L ondon’s sale of Fine Jewels presents a selection of Fine Jewels for discerning collectors looking for rare and iconic designs, with pieces ranging from the mid-19th century through to contemporary designs from houses such as Boivin, Bulgari and Cartier.
Jewels Formally in the Collection of HRH The Princess Margaret, Countess of Snowdon
Birks | Pair of cultured pearl and diamond earrings
Enamel pendant watch, circa 1905
Accompanied by a certificate of provenance from Kensington Palace.
Tiffany & Co. | Enamel dog brooch
Sapphire and diamond brooch, 1890s
A Short History of the Iconic Cartier Panthère
When tracing the history of Cartier’s iconic jewelry design style, there is one name that continually emerges as the ultimate tastemaker: Jeanne Toussaint.
Born in Belgium in 1887, Toussaint survived a challenging childhood and later found herself drawn to the intoxicating streets of Paris, where art, design and societal connections were currency. As a young woman Toussaint became known as a stylish and creative ingénue. It was this charisma that attracted infamous fashion designer, Coco Chanel, illustrator George Barbier, and most crucially, Louis Cartier, one of three brothers managing his late grandfather’s company, Cartier.
In 1913, Louis Cartier commissioned Barbier to draw an advertising campaign to reflect a modern, worldly and alluring woman. The resulting image - Dame à la Panthère - reflects the shift towards Art Deco styling, with an elegant model, adorned with long sautoir necklaces and pearls with a sleek black cat at her feet. It is this drawing that is thought to be the first connection between Cartier and its iconic animal: the panther.
The first La Pantheré jewel – a gold and enamel panther brooch set with a cabochon emerald – was crafted for the Duchess of Windsor, Wallace Simpson, in 1948. The success of this piece set off a chain reaction, making La Pantheré rings, drop earrings and pendants hugely desirable among European and American elite.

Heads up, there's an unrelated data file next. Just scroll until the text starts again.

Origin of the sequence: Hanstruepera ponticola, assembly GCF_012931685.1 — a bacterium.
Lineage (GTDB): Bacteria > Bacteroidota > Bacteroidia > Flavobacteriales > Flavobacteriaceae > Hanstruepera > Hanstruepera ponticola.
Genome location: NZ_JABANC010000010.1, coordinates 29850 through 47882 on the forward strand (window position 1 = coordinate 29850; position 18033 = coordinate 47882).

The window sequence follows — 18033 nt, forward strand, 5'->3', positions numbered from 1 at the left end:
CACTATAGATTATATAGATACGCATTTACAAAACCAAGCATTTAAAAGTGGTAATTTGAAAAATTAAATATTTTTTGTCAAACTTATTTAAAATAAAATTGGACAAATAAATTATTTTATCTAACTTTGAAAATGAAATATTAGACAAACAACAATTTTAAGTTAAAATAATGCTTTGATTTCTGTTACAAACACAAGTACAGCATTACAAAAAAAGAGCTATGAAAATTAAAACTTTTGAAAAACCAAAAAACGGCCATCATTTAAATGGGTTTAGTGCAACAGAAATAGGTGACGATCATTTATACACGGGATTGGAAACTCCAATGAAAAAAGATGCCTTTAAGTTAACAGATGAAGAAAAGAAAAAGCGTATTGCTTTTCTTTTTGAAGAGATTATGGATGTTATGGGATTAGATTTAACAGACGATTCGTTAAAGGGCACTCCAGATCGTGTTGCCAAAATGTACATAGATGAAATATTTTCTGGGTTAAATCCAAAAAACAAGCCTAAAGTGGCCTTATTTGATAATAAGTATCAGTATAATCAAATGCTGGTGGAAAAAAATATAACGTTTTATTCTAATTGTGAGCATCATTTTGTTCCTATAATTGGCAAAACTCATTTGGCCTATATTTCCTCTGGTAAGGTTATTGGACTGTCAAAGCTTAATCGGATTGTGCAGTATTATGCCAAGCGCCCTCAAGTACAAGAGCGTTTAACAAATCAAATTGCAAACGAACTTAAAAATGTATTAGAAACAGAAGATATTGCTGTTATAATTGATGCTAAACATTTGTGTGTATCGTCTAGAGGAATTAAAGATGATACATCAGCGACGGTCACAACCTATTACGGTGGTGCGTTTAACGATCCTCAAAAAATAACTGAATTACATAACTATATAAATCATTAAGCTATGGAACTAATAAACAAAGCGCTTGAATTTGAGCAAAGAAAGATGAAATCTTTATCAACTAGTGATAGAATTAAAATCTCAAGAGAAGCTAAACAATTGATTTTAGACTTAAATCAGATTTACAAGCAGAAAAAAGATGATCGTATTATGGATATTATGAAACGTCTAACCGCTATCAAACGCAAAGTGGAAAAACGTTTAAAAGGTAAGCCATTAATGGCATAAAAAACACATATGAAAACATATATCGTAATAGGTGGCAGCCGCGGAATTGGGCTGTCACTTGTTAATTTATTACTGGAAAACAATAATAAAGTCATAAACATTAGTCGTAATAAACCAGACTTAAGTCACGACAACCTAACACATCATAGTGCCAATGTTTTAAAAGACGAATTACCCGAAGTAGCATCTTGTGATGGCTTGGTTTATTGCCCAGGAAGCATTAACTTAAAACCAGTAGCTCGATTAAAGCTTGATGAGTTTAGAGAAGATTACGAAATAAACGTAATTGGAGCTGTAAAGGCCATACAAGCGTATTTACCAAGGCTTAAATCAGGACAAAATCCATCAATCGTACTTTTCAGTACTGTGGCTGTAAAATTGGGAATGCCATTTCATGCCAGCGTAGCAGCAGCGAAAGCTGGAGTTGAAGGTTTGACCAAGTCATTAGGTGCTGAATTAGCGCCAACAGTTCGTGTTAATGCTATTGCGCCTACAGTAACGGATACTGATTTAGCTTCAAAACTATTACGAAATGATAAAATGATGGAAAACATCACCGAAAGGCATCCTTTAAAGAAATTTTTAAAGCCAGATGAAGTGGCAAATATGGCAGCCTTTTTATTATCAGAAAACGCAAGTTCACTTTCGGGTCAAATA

Continuing the recent success of the Sotheby’s Graff capsule collections, we are pleased to present another selection of jewels by the famed diamantaire. For more than 50 years, the House of Graff has represented some of the world’s rarest gemstones.
Charismatic and visionary founder Laurence Graff’s extraordinary success rests on his innate understanding of diamonds and his insistence on perfectly proportioned cuts, optimizing the brilliance, color and overall quality of every stone he handles.
Art Deco challenged traditional Victorian and Edwardian stereotypes in favour of something that refused to look back, only forward, including fashion, furniture, architecture, home accessories, cars, theatres and, perhaps most notably, jewelry. Under-pinning the 1920s design style across all these disciplines was a keen sense of modernity; the world was changing fast, and the proponents of Art Deco wanted to celebrate everything new, futuristic and global. To be described as ‘Art Deco’ in the late 1920s and 1930s was to be considered luxurious, glamorous and optimistic about a future filled with innovations in transport, machination and feats of human engineering.
Art Deco jewelry quickly responded to the changing fashions of the era, allowing women to decorate bare arms and add drama to long, drop-waisted shift dresses. In the late 1920s, bracelet designs centred on narrow geometric links set with diamonds and coloured gemstones in a repeating pattern. Later though, cuff designs in gold, silver and platinum emerged that told stories of ancient cultures through symbols, carved gemstones and enamel. As the scale of jewelry increased into the 1930s, so too did the amount worn. Layers of bracelets on the wrist and wrapped around the upper arm reflected the era’s desire for fun, as did the resurgence of charm bracelets with elements that jangled as the wearer moved. Each surviving creation is a piece of art history, design history and social history, all wrapped up in diamonds, gemstones and precious metals.